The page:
Jun 29, 2020 - 8:47pm

Hi there,

i'm not as familiar with TAS or FA roles, so it's hard for me to opine. Hope someone else can comment on this.

If you don't get an answer, let me know and I can ask the WSO admin team to help find someone who can provide some thoughts here.

  • 1
Learn More

300+ video lessons across 6 modeling courses taught by elite practitioners at the top investment banks and private equity funds -- Excel Modeling -- Financial Statement Modeling -- M&A Modeling -- LBO Modeling -- DCF and Valuation Modeling -- ALL INCLUDED + 2 Huge Bonuses.

Learn more
Jun 29, 2020 - 6:52pm

Does banking involve improving a company's operation or it's only consulting that does? What is the exact difference between consulting and banking? I feel you are helping the companies in both.

Jun 29, 2020 - 8:46pm

Hi there,

Good question: In my experience for the most part banking does not involve operational improvements. You may do some projections for synergies in an M&A transaction, but the work is primarily focused on setting up and executing the transaction.

Private Equity firms on the other hand, often do focus on operational improvements and they recruit from both banking and consulting.

Consulting firms help companies with a range of problems. The typical overlap with a bank is usually when a consulting firm is helping a company decide on and execute on M&A (acquisition, merger, divestiture) or when a consulting firm is helping decide on a capital project. Consulting firms, however, focus on a range of other projects from: pricing strategy, to operational transformation, organizational design / transformation, multi-year corporate or product strategy, customer segmentation and customer journey mapping - to name a few.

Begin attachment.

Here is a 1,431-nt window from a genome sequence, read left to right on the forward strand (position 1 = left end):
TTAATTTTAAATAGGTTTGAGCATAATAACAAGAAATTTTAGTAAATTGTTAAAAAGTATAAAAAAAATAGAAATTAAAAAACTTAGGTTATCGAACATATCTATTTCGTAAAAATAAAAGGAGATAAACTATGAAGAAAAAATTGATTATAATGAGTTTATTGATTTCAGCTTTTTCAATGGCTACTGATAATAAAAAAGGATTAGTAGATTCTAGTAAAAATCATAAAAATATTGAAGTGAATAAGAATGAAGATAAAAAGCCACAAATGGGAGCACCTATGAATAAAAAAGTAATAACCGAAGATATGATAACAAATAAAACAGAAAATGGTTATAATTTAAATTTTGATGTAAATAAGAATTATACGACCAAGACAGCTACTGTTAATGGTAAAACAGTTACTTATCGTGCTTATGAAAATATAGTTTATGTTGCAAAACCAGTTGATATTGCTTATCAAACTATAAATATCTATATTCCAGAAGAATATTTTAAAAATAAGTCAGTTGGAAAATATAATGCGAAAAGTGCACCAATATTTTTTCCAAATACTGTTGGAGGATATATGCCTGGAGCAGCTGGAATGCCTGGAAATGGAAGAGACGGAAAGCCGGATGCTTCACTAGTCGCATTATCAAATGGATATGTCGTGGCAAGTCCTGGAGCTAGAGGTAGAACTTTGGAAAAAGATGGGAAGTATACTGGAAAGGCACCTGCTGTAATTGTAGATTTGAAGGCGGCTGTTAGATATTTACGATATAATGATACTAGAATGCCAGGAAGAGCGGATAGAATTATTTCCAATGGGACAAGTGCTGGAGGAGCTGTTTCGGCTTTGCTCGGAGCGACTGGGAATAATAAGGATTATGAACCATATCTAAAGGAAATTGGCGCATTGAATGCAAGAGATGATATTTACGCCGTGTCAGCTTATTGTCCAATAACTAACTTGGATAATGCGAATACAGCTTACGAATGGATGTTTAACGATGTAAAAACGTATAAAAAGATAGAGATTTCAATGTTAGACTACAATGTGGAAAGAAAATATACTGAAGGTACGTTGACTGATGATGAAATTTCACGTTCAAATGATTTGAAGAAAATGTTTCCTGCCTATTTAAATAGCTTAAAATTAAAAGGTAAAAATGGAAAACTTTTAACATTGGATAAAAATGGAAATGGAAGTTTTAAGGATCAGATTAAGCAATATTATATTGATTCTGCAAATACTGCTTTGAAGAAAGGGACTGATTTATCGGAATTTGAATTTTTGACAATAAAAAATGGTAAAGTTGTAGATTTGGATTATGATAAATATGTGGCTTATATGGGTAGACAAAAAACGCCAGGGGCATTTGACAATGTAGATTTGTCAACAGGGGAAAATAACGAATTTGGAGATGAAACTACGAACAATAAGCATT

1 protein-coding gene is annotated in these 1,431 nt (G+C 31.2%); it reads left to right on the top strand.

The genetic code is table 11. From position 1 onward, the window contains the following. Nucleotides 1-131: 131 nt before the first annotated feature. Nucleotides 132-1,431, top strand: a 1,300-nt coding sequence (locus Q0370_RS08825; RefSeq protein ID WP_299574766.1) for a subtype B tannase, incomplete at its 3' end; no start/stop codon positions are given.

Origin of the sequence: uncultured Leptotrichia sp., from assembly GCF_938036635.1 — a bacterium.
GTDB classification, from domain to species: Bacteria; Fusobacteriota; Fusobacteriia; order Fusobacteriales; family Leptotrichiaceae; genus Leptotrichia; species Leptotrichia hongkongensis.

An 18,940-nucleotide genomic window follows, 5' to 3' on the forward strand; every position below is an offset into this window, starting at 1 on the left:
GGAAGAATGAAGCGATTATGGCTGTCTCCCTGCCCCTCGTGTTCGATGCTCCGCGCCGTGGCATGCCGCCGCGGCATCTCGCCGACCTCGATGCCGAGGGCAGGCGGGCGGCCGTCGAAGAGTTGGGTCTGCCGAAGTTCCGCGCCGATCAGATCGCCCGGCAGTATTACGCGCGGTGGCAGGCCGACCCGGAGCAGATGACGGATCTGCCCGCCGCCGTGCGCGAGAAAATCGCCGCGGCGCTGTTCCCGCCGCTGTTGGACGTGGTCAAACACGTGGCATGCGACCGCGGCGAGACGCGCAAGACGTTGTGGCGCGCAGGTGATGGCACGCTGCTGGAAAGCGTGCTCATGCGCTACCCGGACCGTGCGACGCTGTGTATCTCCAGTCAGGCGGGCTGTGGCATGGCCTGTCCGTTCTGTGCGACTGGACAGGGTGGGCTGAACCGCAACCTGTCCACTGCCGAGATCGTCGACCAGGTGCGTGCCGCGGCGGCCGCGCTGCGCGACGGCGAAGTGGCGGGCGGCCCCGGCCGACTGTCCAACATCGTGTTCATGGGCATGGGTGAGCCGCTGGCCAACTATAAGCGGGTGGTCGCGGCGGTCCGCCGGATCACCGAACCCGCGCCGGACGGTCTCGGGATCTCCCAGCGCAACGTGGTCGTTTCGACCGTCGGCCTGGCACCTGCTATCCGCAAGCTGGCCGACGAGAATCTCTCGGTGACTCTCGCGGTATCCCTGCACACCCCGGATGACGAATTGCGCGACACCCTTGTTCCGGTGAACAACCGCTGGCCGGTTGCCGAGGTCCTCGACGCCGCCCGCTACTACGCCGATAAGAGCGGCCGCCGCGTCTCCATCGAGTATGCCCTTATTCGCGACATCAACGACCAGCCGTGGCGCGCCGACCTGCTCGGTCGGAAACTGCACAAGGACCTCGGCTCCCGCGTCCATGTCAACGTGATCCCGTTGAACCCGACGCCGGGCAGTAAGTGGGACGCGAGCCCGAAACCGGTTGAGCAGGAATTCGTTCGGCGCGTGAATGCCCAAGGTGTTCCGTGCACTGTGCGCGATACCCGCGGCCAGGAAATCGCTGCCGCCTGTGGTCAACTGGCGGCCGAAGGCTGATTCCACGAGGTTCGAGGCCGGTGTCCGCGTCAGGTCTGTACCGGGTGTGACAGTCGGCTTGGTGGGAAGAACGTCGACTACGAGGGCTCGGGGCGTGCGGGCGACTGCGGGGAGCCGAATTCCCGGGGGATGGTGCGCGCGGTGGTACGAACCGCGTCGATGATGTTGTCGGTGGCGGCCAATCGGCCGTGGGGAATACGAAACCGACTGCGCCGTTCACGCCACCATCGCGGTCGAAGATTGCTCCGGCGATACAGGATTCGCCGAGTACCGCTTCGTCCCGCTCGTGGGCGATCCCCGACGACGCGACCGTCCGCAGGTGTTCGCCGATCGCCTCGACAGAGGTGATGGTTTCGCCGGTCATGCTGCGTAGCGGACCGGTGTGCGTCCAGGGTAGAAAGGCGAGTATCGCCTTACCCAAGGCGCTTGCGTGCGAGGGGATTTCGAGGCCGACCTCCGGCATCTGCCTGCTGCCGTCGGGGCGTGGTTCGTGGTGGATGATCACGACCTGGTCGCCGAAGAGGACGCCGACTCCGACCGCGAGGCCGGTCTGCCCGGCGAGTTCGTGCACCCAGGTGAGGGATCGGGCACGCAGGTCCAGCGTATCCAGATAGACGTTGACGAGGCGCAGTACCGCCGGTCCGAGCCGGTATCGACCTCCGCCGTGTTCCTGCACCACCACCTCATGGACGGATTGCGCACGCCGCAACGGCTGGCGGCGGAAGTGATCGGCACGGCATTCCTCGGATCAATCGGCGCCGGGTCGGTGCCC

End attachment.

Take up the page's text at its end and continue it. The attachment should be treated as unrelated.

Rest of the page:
Let me know if this is helpful and if you have any other questions.

  • 2
Jul 1, 2020 - 4:26pm

Thanks for your reply. I understand consulting firms are helping companies improve their operations in a variety of ways, but what exactly does advisory in banking mean? You mentioned that the typical overlap with a bank is usually a consulting firm is helping decide on and execute on M&A. So is it the consulting firm or the bank who is doing the actual work? Or put it in another way, what different roles do consulting and banking firms play in an M&A deal?

Start Discussion

Total Avg Compensation

May 2021 Consulting

  • Principal (20) $274
  • Director/MD (42) $261
  • Vice President (34) $249
  • Engagement Manager (75) $216
  • Manager (126) $165
  • 2nd Year Associate (119) $138
  • Senior Consultant (265) $128
  • 3rd+ Year Associate (90) $127
  • NA (10) $116
  • Consultant (480) $114
  • 1st Year Associate (421) $113
  • Engineer (4) $110
  • 3rd+ Year Analyst (110) $106
  • 2nd Year Analyst (242) $96
  • Associate Consultant (131) $92
  • 1st Year Analyst (828) $84
  • Intern/Summer Associate (130) $82
  • Intern/Summer Analyst (369) $67